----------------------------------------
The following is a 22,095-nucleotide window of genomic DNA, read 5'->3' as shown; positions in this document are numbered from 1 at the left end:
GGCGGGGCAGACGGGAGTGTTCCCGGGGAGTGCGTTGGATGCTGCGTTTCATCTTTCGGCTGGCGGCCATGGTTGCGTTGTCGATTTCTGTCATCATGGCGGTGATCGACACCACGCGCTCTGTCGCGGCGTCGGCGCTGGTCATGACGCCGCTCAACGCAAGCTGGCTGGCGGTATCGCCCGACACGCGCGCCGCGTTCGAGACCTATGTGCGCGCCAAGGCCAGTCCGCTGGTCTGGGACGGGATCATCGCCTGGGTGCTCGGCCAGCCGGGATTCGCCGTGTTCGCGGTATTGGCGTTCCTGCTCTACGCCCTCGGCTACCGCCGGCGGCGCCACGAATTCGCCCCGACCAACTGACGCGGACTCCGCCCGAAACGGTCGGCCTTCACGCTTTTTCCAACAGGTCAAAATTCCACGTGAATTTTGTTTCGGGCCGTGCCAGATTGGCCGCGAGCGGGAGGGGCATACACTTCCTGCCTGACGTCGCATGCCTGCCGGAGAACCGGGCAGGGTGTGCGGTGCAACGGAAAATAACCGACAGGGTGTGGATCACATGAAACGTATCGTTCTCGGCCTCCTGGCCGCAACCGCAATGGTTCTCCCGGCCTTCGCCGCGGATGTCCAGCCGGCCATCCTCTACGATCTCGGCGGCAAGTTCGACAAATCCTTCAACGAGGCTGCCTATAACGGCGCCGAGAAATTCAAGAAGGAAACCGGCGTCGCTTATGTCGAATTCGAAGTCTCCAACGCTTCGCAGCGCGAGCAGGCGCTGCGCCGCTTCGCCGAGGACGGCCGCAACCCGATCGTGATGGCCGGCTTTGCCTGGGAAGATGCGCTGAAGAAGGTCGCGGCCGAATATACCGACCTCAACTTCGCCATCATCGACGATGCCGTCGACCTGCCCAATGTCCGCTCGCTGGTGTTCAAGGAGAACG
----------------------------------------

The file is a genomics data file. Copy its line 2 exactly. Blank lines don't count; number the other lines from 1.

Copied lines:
GGCGGGGCAGACGGGAGTGTTCCCGGGGAGTGCGTTGGATGCTGCGTTTCATCTTTCGGCTGGCGGCCATGGTTGCGTTGTCGATTTCTGTCATCATGGCGGTGATCGACACCACGCGCTCTGTCGCGGCGTCGGCGCTGGTCATGACGCCGCTCAACGCAAGCTGGCTGGCGGTATCGCCCGACACGCGCGCCGCGTTCGAGACCTATGTGCGCGCCAAGGCCAGTCCGCTGGTCTGGGACGGGATCATCGCCTGGGTGCTCGGCCAGCCGGGATTCGCCGTGTTCGCGGTATTGGCGTTCCTGCTCTACGCCCTCGGCTACCGCCGGCGGCGCCACGAATTCGCCCCGACCAACTGACGCGGACTCCGCCCGAAACGGTCGGCCTTCACGCTTTTTCCAACAGGTCAAAATTCCACGTGAATTTTGTTTCGGGCCGTGCCAGATTGGCCGCGAGCGGGAGGGGCATACACTTCCTGCCTGACGTCGCATGCCTGCCGGAGAACCGGGCAGGGTGTGCGGTGCAACGGAAAATAACCGACAGGGTGTGGATCACATGAAACGTATCGTTCTCGGCCTCCTGGCCGCAACCGCAATGGTTCTCCCGGCCTTCGCCGCGGATGTCCAGCCGGCCATCCTCTACGATCTCGGCGGCAAGTTCGACAAATCCTTCAACGAGGCTGCCTATAACGGCGCCGAGAAATTCAAGAAGGAAACCGGCGTCGCTTATGTCGAATTCGAAGTCTCCAACGCTTCGCAGCGCGAGCAGGCGCTGCGCCGCTTCGCCGAGGACGGCCGCAACCCGATCGTGATGGCCGGCTTTGCCTGGGAAGATGCGCTGAAGAAGGTCGCGGCCGAATATACCGACCTCAACTTCGCCATCATCGACGATGCCGTCGACCTGCCCAATGTCCGCTCGCTGGTGTTCAAGGAGAACG